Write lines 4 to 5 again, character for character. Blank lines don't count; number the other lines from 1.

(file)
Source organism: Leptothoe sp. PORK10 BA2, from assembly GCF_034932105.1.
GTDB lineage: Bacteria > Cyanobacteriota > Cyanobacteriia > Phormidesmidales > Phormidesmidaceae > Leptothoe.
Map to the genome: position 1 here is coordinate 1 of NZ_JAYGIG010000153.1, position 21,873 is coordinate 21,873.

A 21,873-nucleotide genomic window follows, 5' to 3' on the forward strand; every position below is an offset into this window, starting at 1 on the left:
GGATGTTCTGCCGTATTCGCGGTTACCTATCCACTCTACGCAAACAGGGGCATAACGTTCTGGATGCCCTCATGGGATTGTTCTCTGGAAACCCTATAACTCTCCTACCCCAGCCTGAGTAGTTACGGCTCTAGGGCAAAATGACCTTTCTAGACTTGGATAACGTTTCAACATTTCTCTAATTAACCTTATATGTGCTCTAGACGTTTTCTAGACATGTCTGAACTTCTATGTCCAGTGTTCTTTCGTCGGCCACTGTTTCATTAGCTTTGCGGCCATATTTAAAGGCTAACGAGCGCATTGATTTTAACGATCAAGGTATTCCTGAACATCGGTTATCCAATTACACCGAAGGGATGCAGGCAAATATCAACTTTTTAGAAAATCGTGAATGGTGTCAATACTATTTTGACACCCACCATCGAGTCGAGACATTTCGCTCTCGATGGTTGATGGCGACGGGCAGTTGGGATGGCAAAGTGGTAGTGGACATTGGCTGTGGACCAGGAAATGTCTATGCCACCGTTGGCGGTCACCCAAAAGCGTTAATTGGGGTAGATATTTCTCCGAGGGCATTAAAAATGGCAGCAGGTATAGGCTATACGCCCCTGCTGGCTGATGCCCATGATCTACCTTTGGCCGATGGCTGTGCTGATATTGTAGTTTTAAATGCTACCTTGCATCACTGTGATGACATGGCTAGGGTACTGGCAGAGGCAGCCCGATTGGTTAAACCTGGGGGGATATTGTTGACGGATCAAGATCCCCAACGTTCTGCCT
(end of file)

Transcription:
A 21,873-nucleotide genomic window follows, 5' to 3' on the forward strand; every position below is an offset into this window, starting at 1 on the left:
GGATGTTCTGCCGTATTCGCGGTTACCTATCCACTCTACGCAAACAGGGGCATAACGTTCTGGATGCCCTCATGGGATTGTTCTCTGGAAACCCTATAACTCTCCTACCCCAGCCTGAGTAGTTACGGCTCTAGGGCAAAATGACCTTTCTAGACTTGGATAACGTTTCAACATTTCTCTAATTAACCTTATATGTGCTCTAGACGTTTTCTAGACATGTCTGAACTTCTATGTCCAGTGTTCTTTCGTCGGCCACTGTTTCATTAGCTTTGCGGCCATATTTAAAGGCTAACGAGCGCATTGATTTTAACGATCAAGGTATTCCTGAACATCGGTTATCCAATTACACCGAAGGGATGCAGGCAAATATCAACTTTTTAGAAAATCGTGAATGGTGTCAATACTATTTTGACACCCACCATCGAGTCGAGACATTTCGCTCTCGATGGTTGATGGCGACGGGCAGTTGGGATGGCAAAGTGGTAGTGGACATTGGCTGTGGACCAGGAAATGTCTATGCCACCGTTGGCGGTCACCCAAAAGCGTTAATTGGGGTAGATATTTCTCCGAGGGCATTAAAAATGGCAGCAGGTATAGGCTATACGCCCCTGCTGGCTGATGCCCATGATCTACCTTTGGCCGATGGCTGTGCTGATATTGTAGTTTTAAATGCTACCTTGCATCACTGTGATGACATGGCTAGGGTACTGGCAGAGGCAGCCCGATTGGTTAAACCTGGGGGGATATTGTTGACGGATCAAGATCCCCAACGTTCTGCCT